Anthropological and linguistics articles from University of Western Australia

Friday, May 04, 2007

Indigenous Health Issues

SAN 1102
Anthropology of Aboriginal Societies
Marcia Hewitt
May 8 2003
Edith Cowan University, Perth, Western Australia

How Social Changes In Post Settlement Times Have Impacted on the Health of Indigenous Australians

Social changes in post settlement Australia have impacted on the health of Indigenous Australians in mostly quite negative ways. I will argue here that this “impacting” has occurred in four main areas; housing, kinship, diet, and socio-medical schema, or cultural perception.

In the first instance I will speak about the area of housing. The Homeswest Summit Report of 1996 (unpublished manuscript) states that housing for Aboriginal people is often situated far from medical care with no transport and often no telephone to call for emergencies or births. Inadequate housing makes it difficult to carry out complicated treatment regimes and treatment regimes are easily forgotten with nowhere to prepare food, nowhere to keep medication secure, nowhere to record dates or appointments. From this report alone it can be said that the traditional living situation has been disrupted in such a way as to create an entirely new set of socio-medical problems. In addition to the type of housing, there is also the continual fear of losing housing, or that housing is overcrowded. There is also the issue of housing people next to unsuitable neighbours where conflict is likely to arise; this type of thing would never be an issue in traditional structures where there are appointed people for conflict resolution.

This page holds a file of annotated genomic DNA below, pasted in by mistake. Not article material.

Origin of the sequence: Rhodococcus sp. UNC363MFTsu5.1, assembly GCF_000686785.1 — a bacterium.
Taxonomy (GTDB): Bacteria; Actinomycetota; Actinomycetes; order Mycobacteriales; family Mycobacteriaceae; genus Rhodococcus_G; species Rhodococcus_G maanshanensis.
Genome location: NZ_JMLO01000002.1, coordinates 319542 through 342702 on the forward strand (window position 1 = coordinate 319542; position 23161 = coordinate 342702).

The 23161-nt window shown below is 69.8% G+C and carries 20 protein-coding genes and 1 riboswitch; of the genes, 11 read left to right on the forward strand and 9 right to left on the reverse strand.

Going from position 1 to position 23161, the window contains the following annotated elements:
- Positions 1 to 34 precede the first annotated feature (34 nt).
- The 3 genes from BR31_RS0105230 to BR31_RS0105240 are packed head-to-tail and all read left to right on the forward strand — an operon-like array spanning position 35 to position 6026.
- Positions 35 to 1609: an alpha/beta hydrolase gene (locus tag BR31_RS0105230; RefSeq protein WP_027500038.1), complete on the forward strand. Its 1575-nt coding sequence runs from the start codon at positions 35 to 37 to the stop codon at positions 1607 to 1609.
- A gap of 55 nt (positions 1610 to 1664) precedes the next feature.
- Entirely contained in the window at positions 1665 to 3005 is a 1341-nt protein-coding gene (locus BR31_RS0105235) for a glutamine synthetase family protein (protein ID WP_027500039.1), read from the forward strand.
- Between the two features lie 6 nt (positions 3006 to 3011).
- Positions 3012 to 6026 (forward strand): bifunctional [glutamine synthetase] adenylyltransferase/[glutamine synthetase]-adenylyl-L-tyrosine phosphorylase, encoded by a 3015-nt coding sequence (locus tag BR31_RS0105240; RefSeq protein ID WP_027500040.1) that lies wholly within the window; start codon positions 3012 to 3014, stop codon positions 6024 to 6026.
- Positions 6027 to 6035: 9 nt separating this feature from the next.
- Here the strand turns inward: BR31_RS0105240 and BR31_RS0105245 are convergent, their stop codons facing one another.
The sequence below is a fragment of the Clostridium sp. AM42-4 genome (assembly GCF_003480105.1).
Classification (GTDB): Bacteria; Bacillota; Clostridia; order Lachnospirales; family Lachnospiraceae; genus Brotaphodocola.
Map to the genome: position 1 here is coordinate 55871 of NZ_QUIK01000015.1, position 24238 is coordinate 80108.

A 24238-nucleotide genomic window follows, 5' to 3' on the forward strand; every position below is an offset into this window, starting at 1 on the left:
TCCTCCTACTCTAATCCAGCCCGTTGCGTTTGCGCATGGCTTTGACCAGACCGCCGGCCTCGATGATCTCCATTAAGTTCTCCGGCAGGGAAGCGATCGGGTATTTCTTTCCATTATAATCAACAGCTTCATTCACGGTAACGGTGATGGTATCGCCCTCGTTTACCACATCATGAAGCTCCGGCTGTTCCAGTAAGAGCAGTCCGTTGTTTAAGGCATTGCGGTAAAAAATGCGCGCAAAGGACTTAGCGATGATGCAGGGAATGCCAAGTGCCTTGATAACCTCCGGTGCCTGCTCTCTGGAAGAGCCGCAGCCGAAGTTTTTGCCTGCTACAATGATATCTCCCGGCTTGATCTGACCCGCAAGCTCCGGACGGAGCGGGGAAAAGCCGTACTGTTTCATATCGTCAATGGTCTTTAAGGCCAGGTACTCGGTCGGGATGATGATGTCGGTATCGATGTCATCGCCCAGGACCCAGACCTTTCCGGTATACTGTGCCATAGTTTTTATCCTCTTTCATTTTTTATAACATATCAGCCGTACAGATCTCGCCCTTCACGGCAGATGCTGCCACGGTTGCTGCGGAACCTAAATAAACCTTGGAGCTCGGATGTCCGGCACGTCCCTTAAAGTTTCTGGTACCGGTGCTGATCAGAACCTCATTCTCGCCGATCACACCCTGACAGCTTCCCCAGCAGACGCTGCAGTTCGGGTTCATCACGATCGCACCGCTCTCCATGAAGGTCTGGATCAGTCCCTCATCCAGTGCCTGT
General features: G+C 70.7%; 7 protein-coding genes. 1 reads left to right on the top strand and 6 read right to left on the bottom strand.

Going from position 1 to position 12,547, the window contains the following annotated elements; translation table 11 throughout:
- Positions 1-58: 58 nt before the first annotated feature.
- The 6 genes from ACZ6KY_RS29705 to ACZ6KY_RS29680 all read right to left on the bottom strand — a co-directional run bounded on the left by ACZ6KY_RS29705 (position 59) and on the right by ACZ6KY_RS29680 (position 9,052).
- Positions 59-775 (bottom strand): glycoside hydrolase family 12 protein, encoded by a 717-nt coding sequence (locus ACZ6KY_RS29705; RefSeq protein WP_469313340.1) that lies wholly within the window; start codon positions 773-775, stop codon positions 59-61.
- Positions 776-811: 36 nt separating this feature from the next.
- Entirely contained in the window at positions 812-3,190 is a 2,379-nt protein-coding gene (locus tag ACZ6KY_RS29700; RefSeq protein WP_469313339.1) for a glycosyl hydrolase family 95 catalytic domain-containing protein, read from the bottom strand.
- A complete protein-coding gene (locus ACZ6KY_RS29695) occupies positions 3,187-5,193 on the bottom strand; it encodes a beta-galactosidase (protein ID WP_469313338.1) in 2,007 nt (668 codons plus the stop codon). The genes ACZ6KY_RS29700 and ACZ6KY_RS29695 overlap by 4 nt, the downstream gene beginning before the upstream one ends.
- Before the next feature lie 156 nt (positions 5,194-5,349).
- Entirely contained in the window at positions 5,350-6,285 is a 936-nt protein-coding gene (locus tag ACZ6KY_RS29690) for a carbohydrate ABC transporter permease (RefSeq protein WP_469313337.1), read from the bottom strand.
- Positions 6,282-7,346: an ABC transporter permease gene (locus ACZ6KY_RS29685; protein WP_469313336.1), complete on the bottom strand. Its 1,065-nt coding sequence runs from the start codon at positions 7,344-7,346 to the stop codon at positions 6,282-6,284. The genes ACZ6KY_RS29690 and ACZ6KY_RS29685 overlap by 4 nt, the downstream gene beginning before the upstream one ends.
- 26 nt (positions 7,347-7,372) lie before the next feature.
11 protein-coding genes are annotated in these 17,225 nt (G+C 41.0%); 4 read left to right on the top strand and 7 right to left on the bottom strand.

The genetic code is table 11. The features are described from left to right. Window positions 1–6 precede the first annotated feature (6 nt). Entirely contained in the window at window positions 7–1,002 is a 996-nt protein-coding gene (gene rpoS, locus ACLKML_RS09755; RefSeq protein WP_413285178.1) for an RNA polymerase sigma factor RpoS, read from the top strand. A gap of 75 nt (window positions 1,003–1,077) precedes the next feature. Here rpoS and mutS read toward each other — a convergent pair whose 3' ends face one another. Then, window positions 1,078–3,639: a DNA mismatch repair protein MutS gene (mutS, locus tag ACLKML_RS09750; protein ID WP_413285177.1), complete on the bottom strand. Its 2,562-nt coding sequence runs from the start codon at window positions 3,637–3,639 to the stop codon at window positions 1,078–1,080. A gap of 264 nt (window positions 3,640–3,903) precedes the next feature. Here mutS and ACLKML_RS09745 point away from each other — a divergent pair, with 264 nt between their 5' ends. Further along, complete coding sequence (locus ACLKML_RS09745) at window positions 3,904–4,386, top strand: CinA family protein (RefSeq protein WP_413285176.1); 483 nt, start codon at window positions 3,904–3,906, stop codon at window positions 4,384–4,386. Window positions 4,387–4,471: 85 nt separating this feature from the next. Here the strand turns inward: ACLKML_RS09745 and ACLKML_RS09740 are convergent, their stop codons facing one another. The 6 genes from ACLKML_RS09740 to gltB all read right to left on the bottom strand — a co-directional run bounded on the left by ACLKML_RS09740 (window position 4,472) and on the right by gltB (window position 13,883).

Social change has wrought devastating changes in kinship patterning, which has always been the mainstay of Aboriginal existence; this post-settlement change to the infrastructure has brought about problems within the area of childcare and care for the elderly or sick. Aboriginal women are very often living in fear of losing children to welfare officers, which can also lead to depression and physical exhaustion (Dr. Diane Faulkner-Hill, 2002, personal communication). When Aboriginal families move to urban areas or are taken away from their families for different reasons, this childcare infrastructure breaks down, and with this breakdown comes a lowering of immunities (Living Black,4th April 2003, TV programme).
“We need our family with us. Aboriginal people, they’ve got more relations than European people---and their family follow on to a big line---more than European people. We know we need our families, so it makes us happy to sit down together. But when we are alone, we feel sad because we need our family with us. “ (Daughter of a dialysis patient,

Post settlement has also impacted Aboriginal people in the area of socio-medicine or cultural perception. In this area there are vast differences in how Aboriginal people view the European medical system and the efficacy of this system . The Aboriginal view of the body is based on a belief that it is linked with their spirit, and that air is the basis of life, and that their souls come from the Dreamtime, and are eternal. They view specific organs as having life and spirit, and being part of a person’s personality. The cause/effect aspect of disease is also different within the Aboriginal psyche which might believe that disease stems from the transgression of “Law” or even an external factor such as sorcery or an evil spirit entering in a dream. The European medical system clashes with these beliefs, both in ascribing cause to “germs” and also in cure, prescribing aspirin, antibiotics, painkillers or anti-depressants. Whilst there are some convergence points between the two cultural notions, Western methods are often not curing Aboriginal people, who on average now die before the age of 60.